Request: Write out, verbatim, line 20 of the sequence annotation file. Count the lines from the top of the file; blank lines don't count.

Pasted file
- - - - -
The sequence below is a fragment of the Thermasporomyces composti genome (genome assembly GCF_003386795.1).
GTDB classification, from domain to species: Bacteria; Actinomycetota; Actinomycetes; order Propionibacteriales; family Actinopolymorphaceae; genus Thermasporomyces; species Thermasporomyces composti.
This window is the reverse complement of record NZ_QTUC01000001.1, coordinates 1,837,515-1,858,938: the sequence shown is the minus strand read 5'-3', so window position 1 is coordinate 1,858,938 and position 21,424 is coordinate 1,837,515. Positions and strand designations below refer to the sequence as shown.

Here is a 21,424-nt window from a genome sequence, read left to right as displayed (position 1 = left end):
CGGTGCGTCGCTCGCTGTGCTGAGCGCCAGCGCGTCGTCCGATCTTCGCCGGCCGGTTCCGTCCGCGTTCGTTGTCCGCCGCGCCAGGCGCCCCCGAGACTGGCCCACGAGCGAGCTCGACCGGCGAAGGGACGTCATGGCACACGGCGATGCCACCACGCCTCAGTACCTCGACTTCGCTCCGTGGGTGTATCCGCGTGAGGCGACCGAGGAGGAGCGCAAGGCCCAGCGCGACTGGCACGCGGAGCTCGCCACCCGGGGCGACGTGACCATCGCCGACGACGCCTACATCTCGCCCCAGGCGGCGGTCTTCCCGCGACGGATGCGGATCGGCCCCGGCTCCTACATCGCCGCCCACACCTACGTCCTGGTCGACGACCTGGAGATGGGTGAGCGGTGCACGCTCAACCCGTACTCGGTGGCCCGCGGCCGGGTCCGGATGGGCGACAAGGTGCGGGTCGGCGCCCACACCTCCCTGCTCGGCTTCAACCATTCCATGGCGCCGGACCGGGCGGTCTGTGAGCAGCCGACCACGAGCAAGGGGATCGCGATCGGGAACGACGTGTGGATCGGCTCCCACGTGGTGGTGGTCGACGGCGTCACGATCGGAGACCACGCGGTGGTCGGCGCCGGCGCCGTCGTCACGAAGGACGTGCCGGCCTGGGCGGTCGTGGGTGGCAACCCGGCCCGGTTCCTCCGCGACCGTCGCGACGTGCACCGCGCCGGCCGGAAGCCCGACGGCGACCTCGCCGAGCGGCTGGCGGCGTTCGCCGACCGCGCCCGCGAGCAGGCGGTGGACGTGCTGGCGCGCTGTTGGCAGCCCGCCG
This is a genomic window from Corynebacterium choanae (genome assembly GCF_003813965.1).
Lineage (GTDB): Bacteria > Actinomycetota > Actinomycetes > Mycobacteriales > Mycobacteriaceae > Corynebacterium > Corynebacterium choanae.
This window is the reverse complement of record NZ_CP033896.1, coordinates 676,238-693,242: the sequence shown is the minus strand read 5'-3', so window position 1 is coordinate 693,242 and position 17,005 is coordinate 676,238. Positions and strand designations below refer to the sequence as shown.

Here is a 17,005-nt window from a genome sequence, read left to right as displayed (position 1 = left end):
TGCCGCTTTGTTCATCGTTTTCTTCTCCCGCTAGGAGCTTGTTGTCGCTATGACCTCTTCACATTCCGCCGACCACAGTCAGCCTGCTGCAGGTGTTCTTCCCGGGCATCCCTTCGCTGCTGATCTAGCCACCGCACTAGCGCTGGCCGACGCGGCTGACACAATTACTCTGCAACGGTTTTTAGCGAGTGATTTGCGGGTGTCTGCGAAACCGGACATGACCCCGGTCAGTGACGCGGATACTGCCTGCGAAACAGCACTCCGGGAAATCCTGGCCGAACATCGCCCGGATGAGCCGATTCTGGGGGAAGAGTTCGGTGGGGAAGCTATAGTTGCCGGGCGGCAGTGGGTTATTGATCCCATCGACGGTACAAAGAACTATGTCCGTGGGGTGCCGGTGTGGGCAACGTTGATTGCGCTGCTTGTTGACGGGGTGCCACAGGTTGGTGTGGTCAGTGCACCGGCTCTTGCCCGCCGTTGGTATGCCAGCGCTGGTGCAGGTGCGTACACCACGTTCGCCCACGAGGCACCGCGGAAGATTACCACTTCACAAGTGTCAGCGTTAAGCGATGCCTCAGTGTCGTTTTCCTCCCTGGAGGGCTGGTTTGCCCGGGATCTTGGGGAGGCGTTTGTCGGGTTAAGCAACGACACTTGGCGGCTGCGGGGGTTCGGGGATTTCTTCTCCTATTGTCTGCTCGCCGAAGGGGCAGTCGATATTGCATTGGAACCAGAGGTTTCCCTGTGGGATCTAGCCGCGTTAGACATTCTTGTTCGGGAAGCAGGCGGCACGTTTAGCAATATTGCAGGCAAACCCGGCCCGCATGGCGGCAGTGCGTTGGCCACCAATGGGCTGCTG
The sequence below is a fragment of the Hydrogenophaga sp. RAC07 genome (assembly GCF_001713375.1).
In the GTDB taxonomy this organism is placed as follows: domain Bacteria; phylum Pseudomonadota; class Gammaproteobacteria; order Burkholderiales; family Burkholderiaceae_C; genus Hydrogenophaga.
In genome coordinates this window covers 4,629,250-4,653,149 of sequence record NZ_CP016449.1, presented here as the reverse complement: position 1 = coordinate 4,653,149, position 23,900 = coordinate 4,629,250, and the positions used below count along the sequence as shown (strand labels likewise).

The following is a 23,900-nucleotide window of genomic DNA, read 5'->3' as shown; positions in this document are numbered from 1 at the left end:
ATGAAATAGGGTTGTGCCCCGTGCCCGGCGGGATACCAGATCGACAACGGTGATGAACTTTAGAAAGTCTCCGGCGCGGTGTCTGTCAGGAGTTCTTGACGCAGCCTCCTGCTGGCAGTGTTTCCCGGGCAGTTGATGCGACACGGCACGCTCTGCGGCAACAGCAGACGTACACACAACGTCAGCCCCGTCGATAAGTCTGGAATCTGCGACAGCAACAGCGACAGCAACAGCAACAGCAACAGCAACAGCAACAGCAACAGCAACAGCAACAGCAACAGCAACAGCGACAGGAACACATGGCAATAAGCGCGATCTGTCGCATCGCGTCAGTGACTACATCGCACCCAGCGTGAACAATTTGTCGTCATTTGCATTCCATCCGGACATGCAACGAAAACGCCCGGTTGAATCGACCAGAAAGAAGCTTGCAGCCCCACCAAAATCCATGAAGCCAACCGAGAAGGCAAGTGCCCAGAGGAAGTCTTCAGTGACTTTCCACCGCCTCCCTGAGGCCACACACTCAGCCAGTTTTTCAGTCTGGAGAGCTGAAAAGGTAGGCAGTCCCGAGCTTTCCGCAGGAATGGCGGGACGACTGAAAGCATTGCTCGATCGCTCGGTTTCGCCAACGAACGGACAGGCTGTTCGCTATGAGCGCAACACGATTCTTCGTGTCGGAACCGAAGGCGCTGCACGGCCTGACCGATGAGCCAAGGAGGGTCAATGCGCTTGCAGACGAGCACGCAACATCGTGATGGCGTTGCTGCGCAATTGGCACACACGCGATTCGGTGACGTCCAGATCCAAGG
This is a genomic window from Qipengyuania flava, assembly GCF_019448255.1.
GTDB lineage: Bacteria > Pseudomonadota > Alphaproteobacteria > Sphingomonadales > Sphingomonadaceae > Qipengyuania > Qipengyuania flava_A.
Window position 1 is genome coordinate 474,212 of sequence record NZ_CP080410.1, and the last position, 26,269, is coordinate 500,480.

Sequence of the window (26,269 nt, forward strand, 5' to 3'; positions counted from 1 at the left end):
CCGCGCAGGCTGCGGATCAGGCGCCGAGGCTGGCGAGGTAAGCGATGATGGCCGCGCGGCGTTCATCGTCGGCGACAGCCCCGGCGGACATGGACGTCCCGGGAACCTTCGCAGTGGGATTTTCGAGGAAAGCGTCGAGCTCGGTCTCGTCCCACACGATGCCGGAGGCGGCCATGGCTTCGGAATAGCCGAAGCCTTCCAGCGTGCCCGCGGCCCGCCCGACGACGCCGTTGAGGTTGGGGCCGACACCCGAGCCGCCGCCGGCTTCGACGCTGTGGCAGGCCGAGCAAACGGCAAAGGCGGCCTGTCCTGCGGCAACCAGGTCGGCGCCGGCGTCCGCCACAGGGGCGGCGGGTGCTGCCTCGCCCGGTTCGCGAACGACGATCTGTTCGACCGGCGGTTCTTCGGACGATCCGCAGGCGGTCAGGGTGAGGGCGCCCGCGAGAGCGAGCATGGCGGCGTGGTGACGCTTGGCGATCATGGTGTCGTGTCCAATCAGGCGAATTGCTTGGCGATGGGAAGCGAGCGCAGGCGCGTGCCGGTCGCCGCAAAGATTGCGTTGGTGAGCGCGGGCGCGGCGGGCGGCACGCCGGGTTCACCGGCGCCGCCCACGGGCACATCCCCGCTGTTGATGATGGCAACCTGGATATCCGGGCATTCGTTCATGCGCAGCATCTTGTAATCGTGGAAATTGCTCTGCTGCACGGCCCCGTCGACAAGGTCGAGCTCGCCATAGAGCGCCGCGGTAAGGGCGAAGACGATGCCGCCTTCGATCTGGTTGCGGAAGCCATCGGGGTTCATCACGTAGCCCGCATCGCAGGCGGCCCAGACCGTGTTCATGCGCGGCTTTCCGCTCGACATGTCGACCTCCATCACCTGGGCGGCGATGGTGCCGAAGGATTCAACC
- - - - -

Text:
CCGCGCAGGCTGCGGATCAGGCGCCGAGGCTGGCGAGGTAAGCGATGATGGCCGCGCGGCGTTCATCGTCGGCGACAGCCCCGGCGGACATGGACGTCCCGGGAACCTTCGCAGTGGGATTTTCGAGGAAAGCGTCGAGCTCGGTCTCGTCCCACACGATGCCGGAGGCGGCCATGGCTTCGGAATAGCCGAAGCCTTCCAGCGTGCCCGCGGCCCGCCCGACGACGCCGTTGAGGTTGGGGCCGACACCCGAGCCGCCGCCGGCTTCGACGCTGTGGCAGGCCGAGCAAACGGCAAAGGCGGCCTGTCCTGCGGCAACCAGGTCGGCGCCGGCGTCCGCCACAGGGGCGGCGGGTGCTGCCTCGCCCGGTTCGCGAACGACGATCTGTTCGACCGGCGGTTCTTCGGACGATCCGCAGGCGGTCAGGGTGAGGGCGCCCGCGAGAGCGAGCATGGCGGCGTGGTGACGCTTGGCGATCATGGTGTCGTGTCCAATCAGGCGAATTGCTTGGCGATGGGAAGCGAGCGCAGGCGCGTGCCGGTCGCCGCAAAGATTGCGTTGGTGAGCGCGGGCGCGGCGGGCGGCACGCCGGGTTCACCGGCGCCGCCCACGGGCACATCCCCGCTGTTGATGATGGCAACCTGGATATCCGGGCATTCGTTCATGCGCAGCATCTTGTAATCGTGGAAATTGCTCTGCTGCACGGCCCCGTCGACAAGGTCGAGCTCGCCATAGAGCGCCGCGGTAAGGGCGAAGACGATGCCGCCTTCGATCTGGTTGCGGAAGCCATCGGGGTTCATCACGTAGCCCGCATCGCAGGCGGCCCAGACCGTGTTCATGCGCGGCTTTCCGCTCGACATGTCGACCTCCATCACCTGGGCGGCGATGGTGCCGAAGGATTCAACC